Just Kids (Unabridged)
by Patti Smith
Open iTunes to Buy
National Book Award, Nonfiction, 2010 It was the summer Coltrane died, the summer of love and riots, and the summer when a chance encounter in Brooklyn led two young people on a path of art, devotion, and initiation. Patti Smith would evolve as a poet and performer, and Robert Mapplethorpe would direct his highly provocative style toward photography. Bound in innocence and enthusiasm, they traversed the city from Coney Island to 42nd Street, and eventually to the celebrated round table of Max's Kansas City, where the Andy Warhol contingent held court. In 1969, the pair set up camp at the Hotel Chelsea and soon entered a community of the famous and infamous - the influential artists of the day and the colorful fringe. It was a time of heightened awareness, when the worlds of poetry, rock and roll, art, and sexual politics were colliding and exploding. In this milieu, two kids made a pact to take care of each other. Scrappy, romantic, committed to create, and fueled by their mutual dreams and drives, they would prod and provide for one another during the hungry years. Just Kids begins as a love story and ends as an elegy. It serves as a salute to New York City during the late 60s and 70s and to its rich and poor, its hustlers and hellions. A true fable, it is a portrait of two young artists' ascent, a prelude to fame.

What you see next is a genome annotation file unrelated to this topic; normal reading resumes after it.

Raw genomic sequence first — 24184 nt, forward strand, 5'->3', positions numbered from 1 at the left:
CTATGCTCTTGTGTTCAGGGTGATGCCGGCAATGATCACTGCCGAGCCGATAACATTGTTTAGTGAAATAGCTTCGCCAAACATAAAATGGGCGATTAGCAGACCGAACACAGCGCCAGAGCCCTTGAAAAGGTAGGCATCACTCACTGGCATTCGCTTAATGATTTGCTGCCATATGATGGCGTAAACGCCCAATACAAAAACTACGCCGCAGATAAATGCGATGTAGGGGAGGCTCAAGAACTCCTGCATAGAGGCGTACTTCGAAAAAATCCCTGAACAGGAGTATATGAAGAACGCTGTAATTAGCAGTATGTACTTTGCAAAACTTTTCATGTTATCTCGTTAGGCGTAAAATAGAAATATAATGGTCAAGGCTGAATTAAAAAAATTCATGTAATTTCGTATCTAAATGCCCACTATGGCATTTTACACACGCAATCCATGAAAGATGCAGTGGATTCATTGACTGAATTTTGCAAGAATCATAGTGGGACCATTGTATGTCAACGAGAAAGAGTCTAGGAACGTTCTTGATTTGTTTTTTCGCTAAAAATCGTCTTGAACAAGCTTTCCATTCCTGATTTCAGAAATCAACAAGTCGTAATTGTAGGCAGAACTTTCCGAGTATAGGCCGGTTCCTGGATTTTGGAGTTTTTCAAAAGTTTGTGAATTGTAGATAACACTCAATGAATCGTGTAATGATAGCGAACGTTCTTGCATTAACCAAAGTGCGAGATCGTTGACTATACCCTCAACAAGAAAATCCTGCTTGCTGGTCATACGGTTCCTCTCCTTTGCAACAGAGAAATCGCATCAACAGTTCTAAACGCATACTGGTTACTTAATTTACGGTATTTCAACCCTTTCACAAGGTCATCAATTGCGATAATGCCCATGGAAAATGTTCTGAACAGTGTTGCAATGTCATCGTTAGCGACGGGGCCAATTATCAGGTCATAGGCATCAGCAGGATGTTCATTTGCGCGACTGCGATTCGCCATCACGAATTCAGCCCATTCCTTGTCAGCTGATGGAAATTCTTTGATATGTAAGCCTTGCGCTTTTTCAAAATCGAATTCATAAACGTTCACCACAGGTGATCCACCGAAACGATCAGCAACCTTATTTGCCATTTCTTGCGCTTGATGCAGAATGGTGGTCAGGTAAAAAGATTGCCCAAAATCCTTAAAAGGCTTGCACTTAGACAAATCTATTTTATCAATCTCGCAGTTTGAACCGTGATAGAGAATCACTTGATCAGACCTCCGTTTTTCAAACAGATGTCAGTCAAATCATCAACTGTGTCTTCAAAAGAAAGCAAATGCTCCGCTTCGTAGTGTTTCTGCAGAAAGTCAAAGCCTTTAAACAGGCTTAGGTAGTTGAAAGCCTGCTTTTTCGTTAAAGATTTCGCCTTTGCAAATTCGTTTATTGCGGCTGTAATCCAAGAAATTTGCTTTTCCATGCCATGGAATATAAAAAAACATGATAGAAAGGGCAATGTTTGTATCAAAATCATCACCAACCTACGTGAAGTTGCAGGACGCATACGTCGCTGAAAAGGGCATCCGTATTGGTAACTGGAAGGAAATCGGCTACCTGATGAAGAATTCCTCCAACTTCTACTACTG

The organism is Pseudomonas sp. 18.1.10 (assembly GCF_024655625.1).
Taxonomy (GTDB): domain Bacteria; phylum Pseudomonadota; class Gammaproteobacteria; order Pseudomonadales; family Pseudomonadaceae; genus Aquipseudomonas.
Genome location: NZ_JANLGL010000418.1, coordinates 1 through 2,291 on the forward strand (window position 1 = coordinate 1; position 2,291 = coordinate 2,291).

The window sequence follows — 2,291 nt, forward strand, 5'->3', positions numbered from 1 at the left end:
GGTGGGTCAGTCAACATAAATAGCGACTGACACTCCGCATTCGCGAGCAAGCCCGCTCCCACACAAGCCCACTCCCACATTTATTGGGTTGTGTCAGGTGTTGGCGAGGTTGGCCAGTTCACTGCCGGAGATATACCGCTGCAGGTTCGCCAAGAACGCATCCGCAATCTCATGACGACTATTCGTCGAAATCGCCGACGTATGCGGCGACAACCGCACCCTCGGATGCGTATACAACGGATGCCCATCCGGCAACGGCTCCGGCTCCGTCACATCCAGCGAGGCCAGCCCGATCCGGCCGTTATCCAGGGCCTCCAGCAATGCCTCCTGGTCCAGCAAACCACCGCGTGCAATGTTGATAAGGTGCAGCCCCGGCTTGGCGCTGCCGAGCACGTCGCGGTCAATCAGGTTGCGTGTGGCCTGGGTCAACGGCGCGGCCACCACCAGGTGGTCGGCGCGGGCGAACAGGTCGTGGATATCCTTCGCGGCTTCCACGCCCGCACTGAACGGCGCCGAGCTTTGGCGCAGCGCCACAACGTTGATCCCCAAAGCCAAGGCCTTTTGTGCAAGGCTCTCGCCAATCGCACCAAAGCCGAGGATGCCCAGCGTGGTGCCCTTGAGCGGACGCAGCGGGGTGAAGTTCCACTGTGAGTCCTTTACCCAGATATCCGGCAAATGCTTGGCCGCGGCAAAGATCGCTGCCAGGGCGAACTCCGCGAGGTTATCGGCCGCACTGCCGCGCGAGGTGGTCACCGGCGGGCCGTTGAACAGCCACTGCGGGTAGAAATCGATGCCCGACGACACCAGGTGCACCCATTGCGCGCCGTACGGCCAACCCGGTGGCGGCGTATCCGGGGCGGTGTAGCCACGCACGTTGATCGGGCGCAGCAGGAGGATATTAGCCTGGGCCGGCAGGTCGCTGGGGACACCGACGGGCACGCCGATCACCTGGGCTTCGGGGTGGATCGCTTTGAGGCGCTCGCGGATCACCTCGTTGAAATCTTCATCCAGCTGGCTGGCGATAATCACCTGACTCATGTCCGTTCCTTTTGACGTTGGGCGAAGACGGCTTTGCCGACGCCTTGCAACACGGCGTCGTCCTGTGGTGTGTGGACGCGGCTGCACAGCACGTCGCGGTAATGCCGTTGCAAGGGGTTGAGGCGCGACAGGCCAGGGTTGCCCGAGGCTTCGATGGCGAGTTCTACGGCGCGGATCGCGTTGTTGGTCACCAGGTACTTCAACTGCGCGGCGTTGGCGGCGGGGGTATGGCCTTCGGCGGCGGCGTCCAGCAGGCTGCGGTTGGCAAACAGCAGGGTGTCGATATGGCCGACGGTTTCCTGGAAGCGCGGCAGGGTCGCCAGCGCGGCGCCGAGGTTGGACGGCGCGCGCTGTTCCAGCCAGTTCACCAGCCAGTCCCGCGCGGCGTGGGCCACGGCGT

Brilliant. I read the book - couldn't stop reading the book - read it all the way through without stopping (and I'm a busy person.) Afterwards, I sat in silence for a long, long time. Patti's voice is deeply longing. Like her greatest mentor, Rimbaud, she walks through life observing the deeper view of life. Reading her words gave me her voice and yet, it wasn't enough. I wanted to know her soul. Not having access to Ms. Smith in three D form, I downloaded Just Kids. Narrating her words in her own voice brought to me a new awareness of this author - reminding me in so many ways of the Horses song track when her words blend with her words in what today we think of as Rap. Voice on Voice, I love this book. I love the words, I love the voice and I love the Voice. If you are like me, always searching for the shadow behind the figure, download Just Kids and buy the book besides. A slice of poetry for an era full of grit, determination and beauty. Yes. I love this. Wish I knew Patti Smith. I would call her "Kindred." I would call her "Friend." Since that is not possible, I will simply call her "Brilliant" and say a prayer for her soul. Thank you for bringing this story to my heart. Kerrin Winter-Churchill
I love Patti Smith, but she reads her own writing like it was written by someone else. Great book! Poor audiobook.